13. A says:

    Randy, I’m an industry outsider but about a year ago CNBC did a special about the airline industry showing the ins and outs of American. They looked at the revenue for a whole week on a transcon flight from JFK to LAX and back as I recall. The interesting thing was that when they did make a proft on a flight it wasn’t much, and could easily be lost on the next flight. Also, that revenue included things as minor as food/beverage sales inflight or the air cargo below. Any airline has a huge uphill battle to make a buck.

  14. Trent880 says:

    I think they’re a strong contender for award for worst business plan ever. The idea that a new airline in a saturated domestic market, where travel has become a commodity, would do well simply because they had nice service (which they do) was laughable from the start. They never were in the game to stimulate traffic, just shift traffic because they’re the ipod of airlines and have moodlighting. They’ll end up on the trash heap with Eos, Maxjet, Silverjet, etc, and any other carrier trying to get the high yield customer without the network and schedule that the high yield customer requires. Skybus had a much better business plan until they decided to fly Timbuktu to East Upchuck twice daily–and they probably lost less money before calling it quits.

  15. Ari says:

    Cranky, what’s the idea behind forcing airlines to reveal their pax numbers? Isn’t that pre-deregulation and a business secret?

  16. CF says:

    Ari – To be honest, I don’t know, but it could be something along the lines of it being in the public interest to know that an airline is financially stable. I don’t know for sure. But if Virgin America wants to challenge the whole validity if the system, they’d have to file a separate proposed rulemaking.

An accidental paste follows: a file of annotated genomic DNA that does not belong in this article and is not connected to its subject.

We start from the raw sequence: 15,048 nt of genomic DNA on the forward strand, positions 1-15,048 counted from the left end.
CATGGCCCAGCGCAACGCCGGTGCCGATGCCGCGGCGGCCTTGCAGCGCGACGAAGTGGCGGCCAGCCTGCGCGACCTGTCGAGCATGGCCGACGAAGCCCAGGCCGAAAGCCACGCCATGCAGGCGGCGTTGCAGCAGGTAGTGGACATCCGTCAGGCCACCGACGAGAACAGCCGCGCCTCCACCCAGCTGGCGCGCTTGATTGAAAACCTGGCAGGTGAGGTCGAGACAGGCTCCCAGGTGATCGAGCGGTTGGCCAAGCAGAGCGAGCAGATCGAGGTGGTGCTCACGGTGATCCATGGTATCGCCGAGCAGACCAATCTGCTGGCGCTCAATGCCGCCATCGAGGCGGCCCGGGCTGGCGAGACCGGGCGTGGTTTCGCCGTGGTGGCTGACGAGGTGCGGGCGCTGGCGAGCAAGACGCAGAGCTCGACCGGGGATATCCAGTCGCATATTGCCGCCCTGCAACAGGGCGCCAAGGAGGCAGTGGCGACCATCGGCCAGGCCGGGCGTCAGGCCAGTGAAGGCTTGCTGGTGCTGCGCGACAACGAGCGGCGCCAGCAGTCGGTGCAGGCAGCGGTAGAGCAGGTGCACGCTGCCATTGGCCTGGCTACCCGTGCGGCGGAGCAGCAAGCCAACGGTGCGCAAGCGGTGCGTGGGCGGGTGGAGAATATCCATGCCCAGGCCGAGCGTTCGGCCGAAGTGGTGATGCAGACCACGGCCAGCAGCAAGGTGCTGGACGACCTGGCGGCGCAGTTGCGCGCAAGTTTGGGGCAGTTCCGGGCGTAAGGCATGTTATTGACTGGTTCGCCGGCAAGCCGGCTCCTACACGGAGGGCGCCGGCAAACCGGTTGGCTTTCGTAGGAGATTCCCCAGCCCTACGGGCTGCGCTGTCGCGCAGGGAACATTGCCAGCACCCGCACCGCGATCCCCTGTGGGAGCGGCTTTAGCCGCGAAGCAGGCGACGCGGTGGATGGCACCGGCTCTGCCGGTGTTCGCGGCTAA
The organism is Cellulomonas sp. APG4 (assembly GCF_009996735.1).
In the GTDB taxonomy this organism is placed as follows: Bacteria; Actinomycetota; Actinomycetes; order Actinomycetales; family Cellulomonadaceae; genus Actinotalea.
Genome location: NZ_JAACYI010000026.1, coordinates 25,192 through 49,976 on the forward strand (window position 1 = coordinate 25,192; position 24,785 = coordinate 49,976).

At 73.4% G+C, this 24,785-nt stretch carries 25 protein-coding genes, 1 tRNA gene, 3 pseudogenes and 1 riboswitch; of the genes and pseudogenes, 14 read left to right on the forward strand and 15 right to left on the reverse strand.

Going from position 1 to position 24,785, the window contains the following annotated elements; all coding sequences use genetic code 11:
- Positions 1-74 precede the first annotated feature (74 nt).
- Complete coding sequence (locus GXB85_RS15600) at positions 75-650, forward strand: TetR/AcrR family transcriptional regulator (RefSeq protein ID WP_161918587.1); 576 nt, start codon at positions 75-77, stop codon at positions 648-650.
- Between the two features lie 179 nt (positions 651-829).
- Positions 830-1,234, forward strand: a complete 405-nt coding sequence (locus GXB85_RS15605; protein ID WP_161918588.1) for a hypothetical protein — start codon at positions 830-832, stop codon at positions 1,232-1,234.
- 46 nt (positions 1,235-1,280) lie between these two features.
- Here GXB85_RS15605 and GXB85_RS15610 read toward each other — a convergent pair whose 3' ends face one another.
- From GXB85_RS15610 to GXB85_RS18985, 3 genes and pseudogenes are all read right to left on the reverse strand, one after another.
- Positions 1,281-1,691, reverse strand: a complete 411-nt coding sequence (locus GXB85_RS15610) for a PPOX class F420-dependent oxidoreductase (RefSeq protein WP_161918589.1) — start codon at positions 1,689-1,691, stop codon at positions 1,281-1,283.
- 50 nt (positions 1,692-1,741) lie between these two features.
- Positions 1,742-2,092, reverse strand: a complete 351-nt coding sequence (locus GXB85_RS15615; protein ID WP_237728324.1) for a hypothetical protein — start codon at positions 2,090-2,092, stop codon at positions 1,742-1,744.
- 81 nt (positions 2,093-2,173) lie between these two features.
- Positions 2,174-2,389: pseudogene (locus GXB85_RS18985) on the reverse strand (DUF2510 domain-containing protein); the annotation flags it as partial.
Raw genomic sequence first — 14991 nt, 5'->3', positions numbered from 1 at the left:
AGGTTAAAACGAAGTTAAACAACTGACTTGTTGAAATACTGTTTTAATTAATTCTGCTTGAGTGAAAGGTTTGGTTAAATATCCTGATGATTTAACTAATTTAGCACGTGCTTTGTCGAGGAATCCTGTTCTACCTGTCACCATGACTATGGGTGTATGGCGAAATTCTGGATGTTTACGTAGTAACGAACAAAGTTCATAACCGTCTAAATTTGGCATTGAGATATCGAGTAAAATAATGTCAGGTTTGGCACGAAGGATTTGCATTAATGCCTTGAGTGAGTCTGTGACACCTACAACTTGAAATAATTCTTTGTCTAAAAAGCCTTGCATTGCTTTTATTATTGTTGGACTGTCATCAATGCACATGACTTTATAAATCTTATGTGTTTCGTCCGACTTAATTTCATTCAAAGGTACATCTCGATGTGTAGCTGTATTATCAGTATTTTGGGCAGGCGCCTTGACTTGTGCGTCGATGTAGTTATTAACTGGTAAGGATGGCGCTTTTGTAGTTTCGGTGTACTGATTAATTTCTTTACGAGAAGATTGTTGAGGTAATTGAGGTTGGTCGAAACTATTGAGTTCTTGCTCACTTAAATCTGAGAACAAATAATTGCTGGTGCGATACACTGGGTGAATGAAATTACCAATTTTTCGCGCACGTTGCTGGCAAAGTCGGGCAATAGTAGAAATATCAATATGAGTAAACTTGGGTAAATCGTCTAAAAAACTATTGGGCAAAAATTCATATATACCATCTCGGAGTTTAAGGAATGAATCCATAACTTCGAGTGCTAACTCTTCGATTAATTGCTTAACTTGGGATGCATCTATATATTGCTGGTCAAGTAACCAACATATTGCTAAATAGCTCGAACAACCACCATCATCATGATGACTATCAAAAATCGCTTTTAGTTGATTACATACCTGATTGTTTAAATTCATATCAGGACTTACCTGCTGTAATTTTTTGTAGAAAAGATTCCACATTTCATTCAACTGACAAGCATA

17. cometome says:

    This means unsafe travel

  18. CF says:

    cometome – I couldn’t disagree with you more here. If you have proof that Virgin America is operating an unsafe airline, please post it here. If not, that’s a very irresponsible statement.

  19. chino says:

    Free alcohol on all flights!

  20. prince says:

    Yea, please leave a source.

  21. LD says:

    It amazes me that Americans are so short sighted that they don’t equate cheap fares with failure of a company (job losses, unreliability, etc.). The industry cannot continue to run this way and cheap fares are a short term thing which is bad for the country in the long run.

    This has to stop or we’re just going to continue to see airlines fail and people lose more jobs.

  22. Scott says:

    Randy’s right on the money. Load factor is a poor indicator of profitability. Now there’s a number out there “Average Breakeven Load Factor” that applies to the entire system, but the yield picture is much different from route to route. Another indicator of load factor as a poor indicator is industry darling Southwest. SWA traditionally has an average load factor very low compared with others in the industry (often hovering in the low 70s) yet it’s perenially profitable. (if you don’t count the paper losses on fuel hedging in the last two quarters, which the media pounced on while ignoring the operating profit).

  23. Vixen09 says:

    For what it’s worth, I think they forecast this type of loss in their business plans and financial modeling. No matter what type of company you start, a start-up is going to lose money the first few years, unless you have zero overhead and run it out of your garage.

    Anyone have a big enough garage to store 20-some-odd A320’s?

    I think the short of it is they were expecting to show a loss all the way through to 2010, the investors knew this before they invested. I don’t think any of them are going to panic until then. the second cap call they did probably wasn’t unexpected due to fuel prices last year, it ate up a huge chunk of my personal budget, i can’t imagine what it did to theirs.

    They’re not looking to put legacies out of business, just simply give passengers an alternative.

    Bottom line is, nobody can say for sure, but I do know they’re taking delivery of more plans, adding more routes, and they’re still hiring. Only time will tell, and I hope they do make it… i love their service and their product, and they’re the only ones I’ll fly to any of the cities they service if I need to go to those particular cities.

  24. Pingback: Why doesn't Virgin America have an elite program for frequent flyers? - Quora